In most countries around the world, wealth inequality decreased from the beginning of the 21st century, but that trend was reversed in some places. The global financial crisis of 2007-08 had a negative effect on the attempt to close wealth gaps. After having fallen to a still-high 43% by 2008, the share of global wealth held by the wealthiest 1% increased again to nearly 46% in 2021, according to Credit Suisse’s annual Global Wealth report.
Wealth inequalities (and their dynamics) vary enormously from one country to another. Previous to the invasion of Ukraine, Russia was the country with the highest wealth concentration in the hands of the 1%, revealing a deep-reaching system of cronyism. Last year, 1% of the Russian population had still held nearly 60% of the national wealth. Since then, Russian billionaires’ fortunes have dwindled.
Other countries exhibiting big wealth inequality shares are Brazil, India and the United States. In China, wealth inequality has grown significantly from 2000 until 2021.
— source statista.com | Katharina Buchholz | 08/Dec/2022
Several reports published in Britain over the last few years attest to the fact that staggering levels of social inequality, fuelled by austerity policies, have claimed the lives of around a million people.
Earlier this month a paper led by the University of Glasgow and the Glasgow Centre for Population Health (GCPH), found as a “a conservative estimate” that there were 334,327 excess deaths beyond the expected number in England, Wales and Scotland over the eight-year period from 2012 and 2019. GCPH is a partnership between NHS Greater Glasgow and Clyde, Glasgow City Council and the University of Glasgow.
The report by authors David Walsh, Ruth Dundas, Gerry McCartney, Marcia Gibson and Rosie Seaman, published in the Journal of Epidemiology and Community Health, notes, “Mortality rates across the UK stopped improving in the early 2010s, largely attributable to the “UK Government’s austerity policies which have cut both the income of the poorest and a
— source wsws.org | Robert Stevens | 16 Oct 2022
The UN Development Programme (UNDP) released a sobering report on various indices of human development on September 8. The report, which describes the Human Development Index (HDI) for all countries, said COVID-19 has reversed decades of progress and has called for a “jolt” so countries can exit a “global policy paralysis”.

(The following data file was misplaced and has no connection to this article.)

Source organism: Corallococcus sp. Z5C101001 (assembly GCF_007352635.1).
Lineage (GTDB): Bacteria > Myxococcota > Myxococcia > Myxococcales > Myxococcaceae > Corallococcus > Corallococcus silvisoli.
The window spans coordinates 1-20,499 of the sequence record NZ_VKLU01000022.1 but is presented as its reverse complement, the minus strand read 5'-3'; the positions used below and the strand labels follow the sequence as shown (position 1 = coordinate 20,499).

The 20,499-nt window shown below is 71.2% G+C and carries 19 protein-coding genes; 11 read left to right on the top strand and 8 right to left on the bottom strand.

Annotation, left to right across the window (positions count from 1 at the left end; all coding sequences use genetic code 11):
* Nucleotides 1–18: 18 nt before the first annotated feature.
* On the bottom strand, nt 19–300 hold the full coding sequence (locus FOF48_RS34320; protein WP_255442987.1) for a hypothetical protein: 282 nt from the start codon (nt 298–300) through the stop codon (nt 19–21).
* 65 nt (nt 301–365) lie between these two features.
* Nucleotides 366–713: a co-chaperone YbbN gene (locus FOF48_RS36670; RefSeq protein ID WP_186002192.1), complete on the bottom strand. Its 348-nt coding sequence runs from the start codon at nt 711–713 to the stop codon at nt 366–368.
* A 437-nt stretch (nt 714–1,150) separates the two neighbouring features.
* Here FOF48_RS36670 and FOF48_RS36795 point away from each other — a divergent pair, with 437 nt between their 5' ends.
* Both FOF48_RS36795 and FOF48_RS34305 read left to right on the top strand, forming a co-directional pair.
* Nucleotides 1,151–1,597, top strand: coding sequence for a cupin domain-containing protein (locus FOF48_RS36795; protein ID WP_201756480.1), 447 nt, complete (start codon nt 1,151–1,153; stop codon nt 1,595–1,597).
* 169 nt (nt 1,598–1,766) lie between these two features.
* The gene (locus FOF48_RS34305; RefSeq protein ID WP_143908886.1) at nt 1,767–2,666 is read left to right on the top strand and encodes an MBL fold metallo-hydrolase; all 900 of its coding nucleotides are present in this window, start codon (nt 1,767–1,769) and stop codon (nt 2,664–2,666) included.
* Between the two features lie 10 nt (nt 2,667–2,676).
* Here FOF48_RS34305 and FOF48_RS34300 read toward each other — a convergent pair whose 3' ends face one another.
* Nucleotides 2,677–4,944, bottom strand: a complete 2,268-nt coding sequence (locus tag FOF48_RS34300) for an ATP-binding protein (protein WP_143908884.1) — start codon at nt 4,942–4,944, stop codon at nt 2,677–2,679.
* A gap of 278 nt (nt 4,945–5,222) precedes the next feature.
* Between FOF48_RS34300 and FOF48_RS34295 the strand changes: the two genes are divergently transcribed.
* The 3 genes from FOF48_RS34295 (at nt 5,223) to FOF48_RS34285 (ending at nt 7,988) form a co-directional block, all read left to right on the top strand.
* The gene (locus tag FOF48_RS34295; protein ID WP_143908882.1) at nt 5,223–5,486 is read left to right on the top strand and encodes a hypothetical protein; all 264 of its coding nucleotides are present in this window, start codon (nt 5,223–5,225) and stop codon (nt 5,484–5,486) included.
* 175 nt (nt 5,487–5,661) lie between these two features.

While the values of many indicators have slipped across the planet, India also dropped a rank, to stand at #132 on the list of countries ordered by HDI.
For the first time in 32 years (i.e. since the UNDP has been publishing the HDI), the value of the HDI has declined worldwide for two consecutive years. HDI measures a nation’s health, education and standard of living. “Human development has fallen back to its 2016 levels, reversing much of the progress towards the Sustainable Development Goals.” The HDIs of 90% of the world’s countries dropped either in 2020 or 2021.
— source thewire.in | 08/Sep/2022
The nonpartisan Congressional Budget Office (CBO) on Tuesday published Trends in the Distribution of Family Wealth, 1989 to 2019, a report revealing that while the total real wealth of U.S. families tripled over those 30 years, the growth was dramatically unequal.
Families in the top 10% and in the top 1% of the distribution, in particular, saw their share of total wealth rise over the period,” the report notes. “In 2019, families in the top 10% of the distribution held 72% of total wealth, and families in the top 1% of the distribution held more than one-third; families in the bottom half of the distribution held only 2% of total wealth.
The CBO report also highlights the persistent racial wealth gap in the United States. In 2019, white families’ median wealth was 6.5 times that of Black families, 5.5 times that
— source commondreams.org | Sep 28, 2022